Try Some New Oatmeal Recipes For National Oatmeal Day | The Nibble Webzine Of Food Adventures - The Nibble Webzine Of Food Adventures Try Some New Oatmeal Recipes For National Oatmeal Day | The Nibble Webzine Of Food Adventures
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Try Some New Oatmeal Recipes For National Oatmeal Day

[1] Instead of sugar, try maple syrup on your oatmeal. Here, there’s also a sprinkling of almonds for more protein—and crunch and flavor (photo © Wesual | Unsplash).

Bowl Of Oatmeal Topped With Peanut Butter & Jelly
[2] Food fun: oatmeal topped with peanut butter—more protein—and jelly (photo © Simply Quinoa).

Savory Oatmeal With Poached Egg
[3] Oatmeal can also be a savory dish, for breakfast, lunch, and dinner. Here it’s fusion food, topped with an egg, scallions, and “leftover” shredded pork, Chinese-style. Here are more savory oatmeal recipes (photo © Omnivore’s Cookbook).

Bowl Of Oatmeal With Maple Syrup
[4] Baked oatmeal casseroles are also delicious. Here’s the recipe (photo © Driscoll’s).


If you’re not eating enough whole grains, add some oatmeal to your diet. We’ve included some oatmeal recipes for October 29th, National Oatmeal Day.

Oats are whole grains, a good source of both soluble and insoluble fiber. According to the American Cancer Society:

  • Insoluble fiber has cancer-fighting properties. The phytochemicals (antioxidants) in oats may also have cancer-fighting properties.
  • Soluble fiber may reduce LDL (bad) cholesterol without lowering HDL (good) cholesterol. Soluble fiber slows down the digestion of starch, which may be beneficial to diabetics.
  • Studies show that those who eat more oats are less likely to develop heart disease.
  • Oats are a good source of many nutrients, including copper, iron, magnesium, manganese, selenium, vitamin E, and zinc, and are a good source of protein.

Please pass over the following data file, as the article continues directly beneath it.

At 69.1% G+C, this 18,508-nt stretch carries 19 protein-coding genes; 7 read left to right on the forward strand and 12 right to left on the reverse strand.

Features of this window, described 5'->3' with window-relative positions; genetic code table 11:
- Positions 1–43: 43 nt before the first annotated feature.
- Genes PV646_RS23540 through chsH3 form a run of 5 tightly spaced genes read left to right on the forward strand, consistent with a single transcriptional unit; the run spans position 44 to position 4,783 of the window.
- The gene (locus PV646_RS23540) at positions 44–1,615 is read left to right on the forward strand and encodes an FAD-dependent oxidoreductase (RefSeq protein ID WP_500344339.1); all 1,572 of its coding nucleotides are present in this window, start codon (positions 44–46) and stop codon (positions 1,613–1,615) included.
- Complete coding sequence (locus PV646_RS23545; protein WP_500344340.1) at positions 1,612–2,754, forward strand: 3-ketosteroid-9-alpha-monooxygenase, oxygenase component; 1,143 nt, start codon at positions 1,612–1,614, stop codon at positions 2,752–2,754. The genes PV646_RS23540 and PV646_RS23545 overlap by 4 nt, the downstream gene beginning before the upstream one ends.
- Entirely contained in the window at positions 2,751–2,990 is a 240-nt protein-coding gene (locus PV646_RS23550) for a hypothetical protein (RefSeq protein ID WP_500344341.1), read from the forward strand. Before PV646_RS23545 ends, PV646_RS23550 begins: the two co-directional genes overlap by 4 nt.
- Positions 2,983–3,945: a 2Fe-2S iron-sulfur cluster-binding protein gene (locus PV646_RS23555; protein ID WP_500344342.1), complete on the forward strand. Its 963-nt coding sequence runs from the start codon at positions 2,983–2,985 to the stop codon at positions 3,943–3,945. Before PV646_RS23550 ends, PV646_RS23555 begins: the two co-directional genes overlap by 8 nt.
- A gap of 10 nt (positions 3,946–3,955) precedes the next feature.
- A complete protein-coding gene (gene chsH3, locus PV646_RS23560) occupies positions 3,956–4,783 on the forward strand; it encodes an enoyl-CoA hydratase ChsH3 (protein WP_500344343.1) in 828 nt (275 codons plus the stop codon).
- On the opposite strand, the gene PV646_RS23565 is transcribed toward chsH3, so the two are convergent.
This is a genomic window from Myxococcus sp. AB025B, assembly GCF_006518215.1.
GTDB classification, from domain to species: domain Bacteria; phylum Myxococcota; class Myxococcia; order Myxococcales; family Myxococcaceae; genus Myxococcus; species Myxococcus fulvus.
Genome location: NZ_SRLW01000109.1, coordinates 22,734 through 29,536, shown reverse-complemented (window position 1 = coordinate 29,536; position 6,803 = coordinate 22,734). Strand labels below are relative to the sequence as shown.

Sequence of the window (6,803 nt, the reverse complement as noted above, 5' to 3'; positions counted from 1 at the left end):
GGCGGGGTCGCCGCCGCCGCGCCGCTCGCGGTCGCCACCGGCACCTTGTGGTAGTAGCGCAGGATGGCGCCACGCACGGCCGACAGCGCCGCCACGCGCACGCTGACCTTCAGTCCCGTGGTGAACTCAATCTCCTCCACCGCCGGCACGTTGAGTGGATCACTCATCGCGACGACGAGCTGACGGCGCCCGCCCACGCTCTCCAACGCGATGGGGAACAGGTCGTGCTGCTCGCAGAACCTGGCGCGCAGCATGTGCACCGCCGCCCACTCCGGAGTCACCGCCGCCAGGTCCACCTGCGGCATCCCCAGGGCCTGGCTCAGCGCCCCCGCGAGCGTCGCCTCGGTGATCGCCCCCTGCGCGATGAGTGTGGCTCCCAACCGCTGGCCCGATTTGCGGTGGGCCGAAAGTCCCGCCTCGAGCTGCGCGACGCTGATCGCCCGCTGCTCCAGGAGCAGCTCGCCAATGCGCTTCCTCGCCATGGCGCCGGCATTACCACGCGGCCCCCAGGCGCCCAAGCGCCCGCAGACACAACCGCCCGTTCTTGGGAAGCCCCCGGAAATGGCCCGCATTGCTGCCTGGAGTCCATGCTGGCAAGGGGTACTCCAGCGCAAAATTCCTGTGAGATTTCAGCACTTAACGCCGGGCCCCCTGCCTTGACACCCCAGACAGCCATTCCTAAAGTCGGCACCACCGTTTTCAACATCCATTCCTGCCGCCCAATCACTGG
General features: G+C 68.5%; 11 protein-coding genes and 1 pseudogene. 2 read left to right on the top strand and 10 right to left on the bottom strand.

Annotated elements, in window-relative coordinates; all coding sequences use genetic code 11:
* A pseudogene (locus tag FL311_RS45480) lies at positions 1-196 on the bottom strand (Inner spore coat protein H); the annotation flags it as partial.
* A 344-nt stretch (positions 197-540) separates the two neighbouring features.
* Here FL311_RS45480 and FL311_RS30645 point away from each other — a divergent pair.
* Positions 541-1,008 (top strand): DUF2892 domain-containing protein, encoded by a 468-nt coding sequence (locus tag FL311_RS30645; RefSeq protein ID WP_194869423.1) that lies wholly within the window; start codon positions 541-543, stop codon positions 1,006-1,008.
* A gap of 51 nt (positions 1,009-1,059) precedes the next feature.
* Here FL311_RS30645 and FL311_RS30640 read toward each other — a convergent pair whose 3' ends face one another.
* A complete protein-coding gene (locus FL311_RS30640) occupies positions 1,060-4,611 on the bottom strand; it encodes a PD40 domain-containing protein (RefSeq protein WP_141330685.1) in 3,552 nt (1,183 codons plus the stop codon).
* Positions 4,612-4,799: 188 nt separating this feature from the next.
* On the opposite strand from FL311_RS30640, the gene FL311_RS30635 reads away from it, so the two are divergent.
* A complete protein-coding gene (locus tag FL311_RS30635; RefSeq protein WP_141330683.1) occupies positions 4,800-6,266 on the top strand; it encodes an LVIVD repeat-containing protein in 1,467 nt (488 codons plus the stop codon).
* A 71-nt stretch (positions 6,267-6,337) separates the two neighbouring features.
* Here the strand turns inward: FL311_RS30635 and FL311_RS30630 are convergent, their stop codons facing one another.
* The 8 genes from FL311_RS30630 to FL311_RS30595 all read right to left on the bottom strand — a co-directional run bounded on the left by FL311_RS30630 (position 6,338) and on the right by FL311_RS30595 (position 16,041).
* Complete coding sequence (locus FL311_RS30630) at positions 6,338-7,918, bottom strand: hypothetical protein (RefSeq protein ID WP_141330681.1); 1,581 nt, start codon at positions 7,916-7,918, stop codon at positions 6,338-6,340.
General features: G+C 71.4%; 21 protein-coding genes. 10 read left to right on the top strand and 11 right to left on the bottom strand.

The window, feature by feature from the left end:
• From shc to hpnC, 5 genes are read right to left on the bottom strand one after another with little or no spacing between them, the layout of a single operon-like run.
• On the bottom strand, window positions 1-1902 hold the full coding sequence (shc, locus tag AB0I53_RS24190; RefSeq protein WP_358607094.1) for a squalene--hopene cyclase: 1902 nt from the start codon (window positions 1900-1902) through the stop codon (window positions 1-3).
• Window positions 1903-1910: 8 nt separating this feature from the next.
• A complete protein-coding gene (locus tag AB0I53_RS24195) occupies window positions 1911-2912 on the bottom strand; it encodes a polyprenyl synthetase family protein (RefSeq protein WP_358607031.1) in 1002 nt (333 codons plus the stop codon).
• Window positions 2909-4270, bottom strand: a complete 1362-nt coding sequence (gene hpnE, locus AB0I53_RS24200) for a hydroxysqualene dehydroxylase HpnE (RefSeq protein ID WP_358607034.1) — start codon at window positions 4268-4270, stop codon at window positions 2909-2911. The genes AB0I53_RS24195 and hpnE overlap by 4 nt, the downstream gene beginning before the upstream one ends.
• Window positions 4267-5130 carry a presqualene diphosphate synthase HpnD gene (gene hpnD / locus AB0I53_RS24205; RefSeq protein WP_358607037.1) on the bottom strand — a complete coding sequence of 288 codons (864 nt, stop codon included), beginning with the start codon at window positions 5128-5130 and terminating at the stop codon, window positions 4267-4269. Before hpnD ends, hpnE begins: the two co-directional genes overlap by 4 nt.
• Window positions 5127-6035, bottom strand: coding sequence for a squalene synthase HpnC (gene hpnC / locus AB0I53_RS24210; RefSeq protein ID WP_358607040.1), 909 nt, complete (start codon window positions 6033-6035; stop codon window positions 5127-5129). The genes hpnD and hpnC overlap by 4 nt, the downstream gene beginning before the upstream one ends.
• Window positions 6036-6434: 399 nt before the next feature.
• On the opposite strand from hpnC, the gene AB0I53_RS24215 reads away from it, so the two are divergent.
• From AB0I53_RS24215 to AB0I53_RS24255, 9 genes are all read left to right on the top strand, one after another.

• Dietary guidelines released by the U.S. Department of Agriculture in 2005 recommend that Americans consume at least half of their grain servings as whole grains (cereals are grains). That means 48g of whole grains per day or 3 to 5 servings.
    > The history of oatmeal.

    > A glossary of grains.

    > Food 101: the difference between porridge and gruel is below.

    For Breakfast

  • Apple Pie Oatmeal
  • Oatmeal Nut Waffles
  • Overnight Oats
  • Peanut Butter & Jelly Oatmeal
  • 40+ Sweet & Savory Oatmeal Toppings

  • For Snacks & Dessert
  • Chewy Peach Bites Or Bars
  • Oatmeal Shortbread Cookies
  • Peaches & Cream Oat Muffins
  • Caramel Pumpkin Oatmeal Bars
  • Quaker Oats Vanishing Oatmeal Raisin Cookies

    If you grew up reading 19th-century novels, you probably read a lot about porridge and gruel. What’s the difference?

    Porridge is a dish made by boiling ground, crushed or chopped cereal grains in water, milk, or a combination of both. It is usually served hot, often sweetened, and sometimes savory (the beloved cheese grits are porridge).

    Any cereal grain can be made into porridge. Some of the most common in the U.S.:

  • Buckwheat: kasha
  • Corn: cornmeal mush, grits, Indian pudding, polenta
  • Oats: oatmeal
  • Rice: congee, Cream of Rice
  • Wheat: Cream of Wheat, farina, Wheatena
    Other cereals—flax, millet, quinoa, rye, sorghum, and spelt, for example—are also made into porridge; as are non-cereals like legumes and potatoes.

    Pease porridge, from the old English nursery rhyme, is made from dried peas.

    > Alternative grain porridge options.

    Gruel is a thinner version of porridge—so thin that it can be drunk, rather than spooned. Historically, gruel has been a staple of the Western peasant diet.

    Gruel is often made from barley, hemp and millet. In hard times, chestnuts and even the less tannic acorns of some oaks were ground into flour and made into gruel.

    Gruel was a cheap way for officials to feed the poor—most famously described by Charles Dickens’s Oliver Twist, a ward of the parish, who couldn’t even get a second helping of it at his orphanage.





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